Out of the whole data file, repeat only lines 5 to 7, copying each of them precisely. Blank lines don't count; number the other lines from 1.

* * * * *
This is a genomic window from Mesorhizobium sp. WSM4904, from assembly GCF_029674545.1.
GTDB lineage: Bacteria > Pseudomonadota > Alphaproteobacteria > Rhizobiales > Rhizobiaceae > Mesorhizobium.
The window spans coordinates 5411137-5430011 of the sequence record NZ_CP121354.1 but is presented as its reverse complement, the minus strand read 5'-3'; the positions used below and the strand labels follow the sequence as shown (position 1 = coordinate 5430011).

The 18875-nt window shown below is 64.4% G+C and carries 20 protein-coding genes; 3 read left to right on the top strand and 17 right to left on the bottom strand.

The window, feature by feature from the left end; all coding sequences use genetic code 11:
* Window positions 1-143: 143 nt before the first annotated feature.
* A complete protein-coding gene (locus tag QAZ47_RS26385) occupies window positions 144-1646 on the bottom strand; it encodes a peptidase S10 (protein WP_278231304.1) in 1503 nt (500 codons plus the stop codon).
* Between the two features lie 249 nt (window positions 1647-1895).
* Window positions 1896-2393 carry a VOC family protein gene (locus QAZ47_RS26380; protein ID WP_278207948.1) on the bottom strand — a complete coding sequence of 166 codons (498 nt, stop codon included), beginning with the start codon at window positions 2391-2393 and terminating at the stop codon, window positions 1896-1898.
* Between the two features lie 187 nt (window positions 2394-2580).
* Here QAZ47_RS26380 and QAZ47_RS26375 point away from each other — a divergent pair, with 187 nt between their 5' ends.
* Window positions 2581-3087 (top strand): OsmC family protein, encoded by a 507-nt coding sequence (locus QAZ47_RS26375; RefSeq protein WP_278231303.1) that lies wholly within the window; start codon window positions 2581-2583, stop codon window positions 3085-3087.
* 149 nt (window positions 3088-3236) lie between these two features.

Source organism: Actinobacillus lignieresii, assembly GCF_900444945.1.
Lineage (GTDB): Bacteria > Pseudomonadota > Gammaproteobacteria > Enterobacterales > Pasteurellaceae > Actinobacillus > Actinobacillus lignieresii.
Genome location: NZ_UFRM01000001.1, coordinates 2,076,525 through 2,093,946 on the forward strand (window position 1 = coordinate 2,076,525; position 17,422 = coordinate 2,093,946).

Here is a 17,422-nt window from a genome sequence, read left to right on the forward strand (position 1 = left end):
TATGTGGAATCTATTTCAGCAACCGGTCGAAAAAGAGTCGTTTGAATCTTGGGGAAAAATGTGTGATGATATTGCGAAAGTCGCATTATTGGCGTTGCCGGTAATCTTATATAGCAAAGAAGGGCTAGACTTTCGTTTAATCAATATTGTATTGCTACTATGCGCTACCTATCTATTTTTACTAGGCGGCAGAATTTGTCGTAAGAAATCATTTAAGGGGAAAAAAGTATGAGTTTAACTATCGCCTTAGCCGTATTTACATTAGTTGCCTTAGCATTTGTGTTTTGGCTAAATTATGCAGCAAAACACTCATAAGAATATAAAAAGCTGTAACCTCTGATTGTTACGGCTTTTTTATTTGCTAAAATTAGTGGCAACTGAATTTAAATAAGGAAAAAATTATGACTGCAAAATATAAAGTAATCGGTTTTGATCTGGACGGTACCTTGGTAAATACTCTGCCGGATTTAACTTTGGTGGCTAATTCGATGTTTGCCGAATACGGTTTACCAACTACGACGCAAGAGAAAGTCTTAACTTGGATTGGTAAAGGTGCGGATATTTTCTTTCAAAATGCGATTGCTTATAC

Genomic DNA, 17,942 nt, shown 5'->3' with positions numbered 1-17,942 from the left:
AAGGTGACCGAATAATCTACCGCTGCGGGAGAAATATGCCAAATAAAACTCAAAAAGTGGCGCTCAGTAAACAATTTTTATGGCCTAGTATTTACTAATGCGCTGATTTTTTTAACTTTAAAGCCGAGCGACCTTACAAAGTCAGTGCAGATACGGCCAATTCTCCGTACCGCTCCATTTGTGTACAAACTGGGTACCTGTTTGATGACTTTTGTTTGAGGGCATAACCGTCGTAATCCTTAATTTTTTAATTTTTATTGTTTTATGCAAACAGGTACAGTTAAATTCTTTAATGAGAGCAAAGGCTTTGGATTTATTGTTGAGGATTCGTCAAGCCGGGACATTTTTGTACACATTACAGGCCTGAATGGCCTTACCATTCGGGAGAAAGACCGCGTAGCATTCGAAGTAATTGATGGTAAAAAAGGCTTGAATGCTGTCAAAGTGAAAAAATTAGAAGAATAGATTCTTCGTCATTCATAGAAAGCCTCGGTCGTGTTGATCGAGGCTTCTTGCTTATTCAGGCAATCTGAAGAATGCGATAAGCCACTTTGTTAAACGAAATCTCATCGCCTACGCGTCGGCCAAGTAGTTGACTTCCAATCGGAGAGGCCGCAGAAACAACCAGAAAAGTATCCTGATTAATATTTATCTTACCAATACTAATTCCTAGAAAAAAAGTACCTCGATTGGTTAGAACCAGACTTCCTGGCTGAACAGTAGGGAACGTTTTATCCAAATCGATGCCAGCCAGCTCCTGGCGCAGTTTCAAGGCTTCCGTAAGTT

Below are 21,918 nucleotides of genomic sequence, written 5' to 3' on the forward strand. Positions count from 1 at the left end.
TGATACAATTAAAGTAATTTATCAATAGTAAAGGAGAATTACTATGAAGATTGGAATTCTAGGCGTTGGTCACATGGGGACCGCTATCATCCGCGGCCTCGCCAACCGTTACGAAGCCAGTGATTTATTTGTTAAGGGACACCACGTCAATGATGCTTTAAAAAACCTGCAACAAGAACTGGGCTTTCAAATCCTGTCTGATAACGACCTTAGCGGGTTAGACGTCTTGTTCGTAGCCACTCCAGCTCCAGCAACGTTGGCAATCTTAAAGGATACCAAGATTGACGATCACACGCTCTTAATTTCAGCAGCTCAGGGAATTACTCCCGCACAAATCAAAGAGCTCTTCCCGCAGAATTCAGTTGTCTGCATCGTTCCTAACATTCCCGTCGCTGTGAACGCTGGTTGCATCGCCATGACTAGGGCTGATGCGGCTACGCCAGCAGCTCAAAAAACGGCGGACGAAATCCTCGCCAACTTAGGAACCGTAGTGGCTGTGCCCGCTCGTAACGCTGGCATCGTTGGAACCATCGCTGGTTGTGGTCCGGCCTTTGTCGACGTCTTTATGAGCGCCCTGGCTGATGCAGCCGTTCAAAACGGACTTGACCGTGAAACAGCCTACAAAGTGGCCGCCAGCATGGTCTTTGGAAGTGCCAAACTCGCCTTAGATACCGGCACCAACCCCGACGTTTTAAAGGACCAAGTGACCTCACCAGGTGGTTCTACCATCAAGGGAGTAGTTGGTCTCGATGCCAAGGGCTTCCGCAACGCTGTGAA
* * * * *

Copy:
The window, feature by feature from the left end; all coding sequences use genetic code 11:
* Window positions 1-143: 143 nt before the first annotated feature.
* A complete protein-coding gene (locus tag QAZ47_RS26385) occupies window positions 144-1646 on the bottom strand; it encodes a peptidase S10 (protein WP_278231304.1) in 1503 nt (500 codons plus the stop codon).